Vladimir III Igorevich

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Vladimir III Igorevich (October 8, 1170 - Putivl, 1211 or after)[1] was a Rus' prince (a member of the Rurik dynasty).[2] He was the son of Igor Svyatoslavich and was with him during his campaign against the Cumans on 13 April 1185, immortalized in the epic The Tale of Igor's Campaign; he participated in the first battle, wherein he set off ahead of the main group along with Svyatoslav Olgovich of Rylsk and defeated the Cuman forces.[1] However, he was captured in the second battle by Khans Gzak and Konchak. The Tale of Igor’s Campaign describes how, after Igor escaped from captivity, Gzak and Konchak debated whether to kill Vladimir or entice him into marrying a Cuman maiden:[3]

Says Gzak to Končak:
“if the falcon [Igor] flies to its nest, —
let us shoot the falconet [Vladimir]
with our gilded arrows.”

Said Končak to Gzak:
“If the falcon flies to its nest,
let us snare the falconet
with a beautiful maiden.”

And said Gzak to Končak:
“If we snare him with a beautiful maiden,
we will have neither the falconet,
nor will we have the beautiful maiden,
so that the birds will begin to strike us
in the field of the Cumans.”

—The Lay of Igor’s Campaign[4]

The Tale of Igor’s Campaign ends with Vladimir still captive to the khans.[3] In the autumn of 1188 he returned home from captivity with Khan Konchak’s daughter Svoboda.[1] Soon after, on 26 September, Rurik Rostislavich organized festivities to celebrate Vladimir’s wedding to Svoboda, attended by the rest of his family.[1]

Marriage and children[edit]

#1188: Svoboda, a daughter of Khan Konchak[2] of the Donets Cumans[1]

  • Prince Izyaslav Vladimirovich (1188 or after - 1255 or after) of Putivl;[1]
  • Prince Vsevolod Vadimirovich (after 1188 - 1210 or after).[1]

Ancestors[edit]

Footnotes[edit]

  1. ^ a b c d e f g h Dimnik, Martin. The Dynasty of Chernigov - 1146-1246. 
  2. ^ a b c Charles Cawley (2009-03-14). "Russia, Rurikids - Grand Princes of Kiev, Princes of Chernigov, descendants of Sviatoslav II, Grand Prince of Kiev (fourth son of Iaroslav I)". Medieval Lands. Foundation of Medieval Genealogy. Retrieved 2009-04-12.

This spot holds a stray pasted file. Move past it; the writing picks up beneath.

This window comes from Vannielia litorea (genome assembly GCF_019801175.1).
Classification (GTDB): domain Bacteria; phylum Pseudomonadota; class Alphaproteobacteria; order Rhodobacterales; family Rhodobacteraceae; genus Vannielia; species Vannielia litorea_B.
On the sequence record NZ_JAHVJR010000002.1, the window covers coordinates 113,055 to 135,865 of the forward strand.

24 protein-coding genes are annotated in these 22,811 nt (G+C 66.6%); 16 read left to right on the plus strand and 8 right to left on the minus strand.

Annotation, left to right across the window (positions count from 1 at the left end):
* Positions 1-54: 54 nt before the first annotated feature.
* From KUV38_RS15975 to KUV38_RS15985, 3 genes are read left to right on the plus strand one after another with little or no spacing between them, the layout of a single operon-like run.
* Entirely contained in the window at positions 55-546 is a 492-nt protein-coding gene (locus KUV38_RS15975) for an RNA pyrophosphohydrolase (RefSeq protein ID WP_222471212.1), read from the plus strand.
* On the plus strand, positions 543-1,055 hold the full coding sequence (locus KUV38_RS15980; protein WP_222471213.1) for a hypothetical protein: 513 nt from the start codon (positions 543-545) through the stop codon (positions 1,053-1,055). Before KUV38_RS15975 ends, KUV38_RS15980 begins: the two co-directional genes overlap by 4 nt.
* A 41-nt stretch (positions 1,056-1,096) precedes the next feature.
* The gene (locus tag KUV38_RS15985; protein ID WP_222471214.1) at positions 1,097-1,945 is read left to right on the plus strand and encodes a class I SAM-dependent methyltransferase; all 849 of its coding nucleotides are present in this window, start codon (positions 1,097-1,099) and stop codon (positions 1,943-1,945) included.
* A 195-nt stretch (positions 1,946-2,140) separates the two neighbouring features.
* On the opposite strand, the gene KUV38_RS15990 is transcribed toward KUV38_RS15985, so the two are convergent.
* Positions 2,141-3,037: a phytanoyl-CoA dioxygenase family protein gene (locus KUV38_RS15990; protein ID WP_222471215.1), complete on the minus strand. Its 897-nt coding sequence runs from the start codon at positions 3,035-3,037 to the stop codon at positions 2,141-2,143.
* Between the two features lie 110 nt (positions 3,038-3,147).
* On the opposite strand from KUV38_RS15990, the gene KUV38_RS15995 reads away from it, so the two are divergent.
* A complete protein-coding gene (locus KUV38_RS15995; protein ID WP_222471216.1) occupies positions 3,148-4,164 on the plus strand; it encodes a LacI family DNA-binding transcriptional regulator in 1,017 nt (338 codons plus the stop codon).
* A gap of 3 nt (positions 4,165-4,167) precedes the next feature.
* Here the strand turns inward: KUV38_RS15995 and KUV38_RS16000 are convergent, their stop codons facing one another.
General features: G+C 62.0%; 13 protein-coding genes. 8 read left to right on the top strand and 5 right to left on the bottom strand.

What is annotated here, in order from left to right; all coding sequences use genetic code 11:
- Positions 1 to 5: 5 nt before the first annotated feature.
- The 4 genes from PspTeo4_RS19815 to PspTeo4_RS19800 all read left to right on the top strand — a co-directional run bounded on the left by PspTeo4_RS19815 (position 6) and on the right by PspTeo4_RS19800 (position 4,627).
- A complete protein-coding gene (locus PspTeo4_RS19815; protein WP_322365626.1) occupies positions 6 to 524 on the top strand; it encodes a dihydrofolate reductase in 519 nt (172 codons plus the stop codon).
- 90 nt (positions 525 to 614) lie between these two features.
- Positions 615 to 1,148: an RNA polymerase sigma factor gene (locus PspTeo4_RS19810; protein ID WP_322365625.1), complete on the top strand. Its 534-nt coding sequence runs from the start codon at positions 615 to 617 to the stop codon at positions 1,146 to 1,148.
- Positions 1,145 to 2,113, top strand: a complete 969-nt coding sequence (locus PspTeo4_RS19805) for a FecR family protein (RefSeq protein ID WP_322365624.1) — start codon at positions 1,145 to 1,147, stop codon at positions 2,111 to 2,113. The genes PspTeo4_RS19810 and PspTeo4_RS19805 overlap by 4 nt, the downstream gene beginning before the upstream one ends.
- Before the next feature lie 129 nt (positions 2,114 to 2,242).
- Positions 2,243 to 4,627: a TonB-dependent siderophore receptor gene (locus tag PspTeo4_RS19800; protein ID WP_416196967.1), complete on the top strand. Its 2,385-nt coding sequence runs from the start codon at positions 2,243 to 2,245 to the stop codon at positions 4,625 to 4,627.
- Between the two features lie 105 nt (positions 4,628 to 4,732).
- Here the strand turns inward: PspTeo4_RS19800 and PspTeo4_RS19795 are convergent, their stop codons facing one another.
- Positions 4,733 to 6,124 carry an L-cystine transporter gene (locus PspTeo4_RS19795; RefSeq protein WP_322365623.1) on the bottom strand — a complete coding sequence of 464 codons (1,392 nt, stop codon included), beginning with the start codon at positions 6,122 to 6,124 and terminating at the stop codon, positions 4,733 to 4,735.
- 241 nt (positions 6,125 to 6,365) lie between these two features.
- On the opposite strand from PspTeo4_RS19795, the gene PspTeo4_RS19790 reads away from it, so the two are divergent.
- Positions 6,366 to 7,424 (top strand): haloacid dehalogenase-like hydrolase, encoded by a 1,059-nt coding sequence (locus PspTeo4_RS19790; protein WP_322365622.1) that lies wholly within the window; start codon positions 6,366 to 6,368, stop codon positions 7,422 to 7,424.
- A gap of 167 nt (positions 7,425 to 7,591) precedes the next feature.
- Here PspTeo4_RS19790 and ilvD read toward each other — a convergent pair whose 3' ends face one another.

3. ^ a b Owens, Katherine. “The Lay of Igor’s Campaign and the Works It Has Inspired” in Vestnik: The Journal of Russian and Asian Studies. 2005.
  4. ^ Translated from the original text: «Молъвитъ Гза къ Кончакови: — "Аже соколъ къ гнѣзду летитъ, соколича рострѣляевѣ своими злачеными стрелами." Рече Кончакъ ко Гзѣ: — "Аже соколъ къ гнѣзду летитъ, а вѣ сокольца опутаевѣ красньою дѣвицею." И рече Гзакъ къ Кончакови: — "Аше его опутаевѣ красною дѣвицею, ни нама будетъ сокольца ни нама красны дѣвице: то почнутъ наю птици бити въ полѣ Половецкомъ."» Published in Magnus, Leonard A., The Tale of the Armament of Igor, 1915.

Sources[edit]

  • Benda, Kálmán (General Editor): Magyarország történeti kronológiája - I. kötet: A kezdetektől 1526-ig /A Historical Chronology of Hungary - Volume I: From the Beginnings to 1526/; Akadémiai Kiadó, 1981, Budapest; ISBN963-05-2661-1 (the part of the book which describes the events of the period from 1197 to 1309 was written by László Solymosi).
  • Dimnik, Martin: The Dynasty of Chernigov - 1146-1246; Cambridge University Press, 2003, Cambridge; ISBN 978-0521-03981-9.
Preceded by
Igor Svyatoslavich
Prince of Putivl
1180-1211 or after
Succeeded by
Izyaslav Vladimirovich
Preceded by
Daniil Romanovich
Prince of Halych
1206-1208
Succeeded by
Roman II Igorevich
Preceded by
Andrew I
Prince of Halych
1210-1211
Succeeded by
Daniil Romanovich